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What does renters insurance cover?

Photo by Andrey Popov/

Colton was charging his massage gun in his apartment when it suddenly started spewing acrid smoke. As he carried it outside, it caught fire. Startled, he dropped it, and the flames quickly climbed the hallway walls. Fortunately, Colton was able to put out the blaze with a fire extinguisher, but not before smoke and ashes damaged his couch, carpet, curtains, and other items in his apartment.

While his landlord will likely pay to repair damage to the unit itself, Colton is on the hook to replace the furnishings. Thankfully, he bought renters insurance when he moved in. Because this insurance doesn’t cover the building’s structure, it is relatively inexpensive; most policies cost less than $200 a year. In fact, renters insurance is so beneficial that many landlords now require their tenants to buy it. Here’s how it works.

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Renters insurance typically covers

  • The personal contents of your rented unit. If your clothing, furniture, or electronics are destroyed in a fire, windstorm, explosion, or other covered disaster, or if they’re stolen or vandalized, a renters policy will likely reimburse you for the loss.
  • Liability. Renters insurance typically covers the damages if someone gets hurt in your home and sues you. It may also provide coverage if you accidentally damage another person’s property. The coverage may pay if your dog bites someone, but insurers don’t cover every dog breed, so check with your agent.
  • Loss of use. If you must move out of your rental unit after a covered disaster, the policy will probably include coverage to pay expenses you incur to live elsewhere while your home is being repaired. This typically includes your hotel bills and meals.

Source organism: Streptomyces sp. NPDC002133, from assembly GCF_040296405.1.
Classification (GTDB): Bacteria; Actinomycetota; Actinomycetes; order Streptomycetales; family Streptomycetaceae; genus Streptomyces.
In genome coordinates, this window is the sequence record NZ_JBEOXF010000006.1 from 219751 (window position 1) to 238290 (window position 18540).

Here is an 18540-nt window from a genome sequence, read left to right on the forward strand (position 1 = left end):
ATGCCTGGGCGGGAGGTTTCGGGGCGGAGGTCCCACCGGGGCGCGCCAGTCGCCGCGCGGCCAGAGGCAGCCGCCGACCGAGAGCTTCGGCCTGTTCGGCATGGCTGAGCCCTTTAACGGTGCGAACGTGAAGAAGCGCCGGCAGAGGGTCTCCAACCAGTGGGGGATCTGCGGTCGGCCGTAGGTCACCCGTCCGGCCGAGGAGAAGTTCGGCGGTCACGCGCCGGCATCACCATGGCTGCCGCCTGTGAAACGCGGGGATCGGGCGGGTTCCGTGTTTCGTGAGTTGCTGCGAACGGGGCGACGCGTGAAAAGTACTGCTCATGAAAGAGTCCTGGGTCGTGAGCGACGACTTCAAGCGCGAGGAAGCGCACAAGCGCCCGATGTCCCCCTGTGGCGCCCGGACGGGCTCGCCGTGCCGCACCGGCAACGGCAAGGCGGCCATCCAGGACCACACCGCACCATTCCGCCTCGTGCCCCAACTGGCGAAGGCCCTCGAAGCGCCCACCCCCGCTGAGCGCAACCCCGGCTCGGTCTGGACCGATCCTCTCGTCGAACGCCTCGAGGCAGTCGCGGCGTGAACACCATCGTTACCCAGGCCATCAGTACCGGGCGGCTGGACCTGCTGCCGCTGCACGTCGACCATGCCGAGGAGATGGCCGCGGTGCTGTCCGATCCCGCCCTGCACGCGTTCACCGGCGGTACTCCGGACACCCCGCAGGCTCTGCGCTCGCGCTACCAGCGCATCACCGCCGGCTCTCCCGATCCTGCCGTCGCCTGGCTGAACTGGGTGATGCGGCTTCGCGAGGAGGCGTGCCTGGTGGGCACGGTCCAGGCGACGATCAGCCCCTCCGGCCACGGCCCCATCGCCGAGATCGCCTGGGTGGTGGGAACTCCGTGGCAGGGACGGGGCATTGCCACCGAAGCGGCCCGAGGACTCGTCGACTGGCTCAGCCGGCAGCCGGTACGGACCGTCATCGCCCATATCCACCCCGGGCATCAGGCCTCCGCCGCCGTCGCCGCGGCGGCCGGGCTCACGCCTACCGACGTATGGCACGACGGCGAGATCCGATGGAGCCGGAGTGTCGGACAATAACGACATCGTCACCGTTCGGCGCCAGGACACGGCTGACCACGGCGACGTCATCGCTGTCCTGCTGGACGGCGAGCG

You may also like: 9 smart times to review your insurance policies

Renters insurance does not cover

  • Earthquake and flood damage. As with homeowners insurance policies, renters insurance specifically excludes damage arising from these 2 natural disasters. But like homeowners, renters can buy specific flood or earthquake coverage.
  • Your roommates’ belongings. Renters insurance is one thing you cannot share.
  • Certain personal property. Renters insurance limits the amount of coverage it provides for valuable objects such as jewelry and watches, art and antiques, money and coins, and firearms. You can buy a scheduled personal property endorsement for these items.

You may also like: Do you have enough insurance coverage to protect your valuables?

Ask an agent

Q: I own a condo. What kind of homeowners insurance do I need?

A: A unit owner’s policy, or “walls-in coverage,” typically provides protection for your unit’s walls, floors, and ceilings, plus your personal belongings, along with liability and loss-of-use coverage. Your homeowners association’s policy should cover the condo building itself and the common areas.

Have you experienced a major life event? Make sure all your policies are up-to-date. Go to For other insurance information, go to, call (844) 226-3897, or visit your local Auto Club branch.

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